I am a fan of any work that rattles the status quo and makes every one check themselves, so I will definitely be in attendance.

    1. Sarah says:

      I have to disagree with you on the airing of our problems. If blacks have problems in our communities, we will or should seek our own solutions to that problem and not have some jew/zionist tell us what blacks should be doing, with a black face to push their agenda. Tyler Perry, Oprah Winfrey, Lee Daniels to name a few of them.

      Anytime there is a movie with more than one black in the lead, there is going to be degradation on the part of the blacks and all the negative sterotypes wiill be piled on to make white folks feel good about redeeming us by the end of the movie. In Color Purple the same white woman who Oprah did not want to work for, she ended up as a humble servant to her. Lesbianism was put on display on the big for first time, with the blacks being the poster child for it. In Precious, all the healers and helpers to this big, fat, black, woman were all light skined blacks. They did not want to introduce any whites, since this was supposed to be all about blacks; but they made sure to have all the nice light skined blacks as her savior.

      What movie have you gone to see where the white mother or father had their child perform oral sex on them? You will NEVER see white people degrad themselves in any movie like that for entertainment, but they will get some money hungry black, hispanic or other persons of color to do the most debasing things to justify their opinions of us as being base people.

      We have got to look beyond the entertainment feature to see what is being hidden in the message. Why do you think that Tyler Perry has so many whites coming to see his movies? Because he has the loud, obnoxious, black females, the trash talking black man with legal problems, who beat-up their wives or girl friends, and of course the cross dressing pistol packing grandmother. If he had regular movies without all the negative blacks to make white folks feel good, his movies would be flops at the box office.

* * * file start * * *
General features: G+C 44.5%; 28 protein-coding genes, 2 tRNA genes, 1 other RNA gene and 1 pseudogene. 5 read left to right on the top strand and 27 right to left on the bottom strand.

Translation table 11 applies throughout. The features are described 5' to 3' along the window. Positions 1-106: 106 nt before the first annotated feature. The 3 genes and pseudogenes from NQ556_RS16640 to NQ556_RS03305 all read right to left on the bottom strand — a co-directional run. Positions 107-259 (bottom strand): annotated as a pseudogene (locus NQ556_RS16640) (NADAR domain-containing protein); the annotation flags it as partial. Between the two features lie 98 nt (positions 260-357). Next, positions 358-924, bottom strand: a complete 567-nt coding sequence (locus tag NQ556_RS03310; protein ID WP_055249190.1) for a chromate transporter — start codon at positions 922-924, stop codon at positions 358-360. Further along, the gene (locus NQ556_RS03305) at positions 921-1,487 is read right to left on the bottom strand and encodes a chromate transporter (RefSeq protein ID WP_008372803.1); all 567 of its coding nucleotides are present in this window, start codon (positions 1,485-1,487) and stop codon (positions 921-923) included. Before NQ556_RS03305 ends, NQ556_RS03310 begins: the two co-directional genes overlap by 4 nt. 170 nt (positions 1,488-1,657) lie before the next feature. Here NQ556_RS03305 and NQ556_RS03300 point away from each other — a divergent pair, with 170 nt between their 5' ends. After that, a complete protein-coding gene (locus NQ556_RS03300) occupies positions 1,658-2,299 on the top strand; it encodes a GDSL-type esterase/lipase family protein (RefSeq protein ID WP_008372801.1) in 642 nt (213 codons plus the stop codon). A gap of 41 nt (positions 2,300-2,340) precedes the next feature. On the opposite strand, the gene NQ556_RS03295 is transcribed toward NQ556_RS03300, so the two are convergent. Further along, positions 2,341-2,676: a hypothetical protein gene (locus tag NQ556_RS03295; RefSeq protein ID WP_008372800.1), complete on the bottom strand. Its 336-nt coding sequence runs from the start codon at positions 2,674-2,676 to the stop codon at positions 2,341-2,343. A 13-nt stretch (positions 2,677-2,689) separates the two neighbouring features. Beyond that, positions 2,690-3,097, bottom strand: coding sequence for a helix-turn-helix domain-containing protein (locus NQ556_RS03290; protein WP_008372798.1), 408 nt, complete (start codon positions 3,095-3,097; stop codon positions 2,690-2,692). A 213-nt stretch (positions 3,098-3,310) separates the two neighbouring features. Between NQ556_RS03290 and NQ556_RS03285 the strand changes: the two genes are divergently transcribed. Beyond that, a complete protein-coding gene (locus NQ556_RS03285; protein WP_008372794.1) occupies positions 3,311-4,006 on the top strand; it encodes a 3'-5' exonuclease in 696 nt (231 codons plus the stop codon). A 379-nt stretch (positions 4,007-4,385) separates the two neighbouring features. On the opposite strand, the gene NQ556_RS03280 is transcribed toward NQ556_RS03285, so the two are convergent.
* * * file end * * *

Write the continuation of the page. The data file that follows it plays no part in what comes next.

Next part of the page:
4. Susana Yvette says:

    “It isn’t as if these aren’t issues are isolated to one community, one set of people”.

    {Pardon me. I just can’t let the error go}

    I meant—-
    It isn’t as if these issues are isolated to one community, one set of people.

    1. travelingmad says:

      Sarah and Susana both make excellent points. I tried to figure out myself why the Tyler Perry movies and such were so popular. To put it plainly, white people like to see us “actin a fool!” We continue to feed into the stereotypes that people already have of us.

      Working in child protective services, I have seen some really awful things involving children. But Sarah is right in saying that you will never see an identical movie where the victims or family is white. White people don’t want to see anything that negative about themselves on the big screen.

      The same goes with the leading actors. I have yet to see a good movie where the two leading actors were black men that was not derogatory or black slap stick comedy!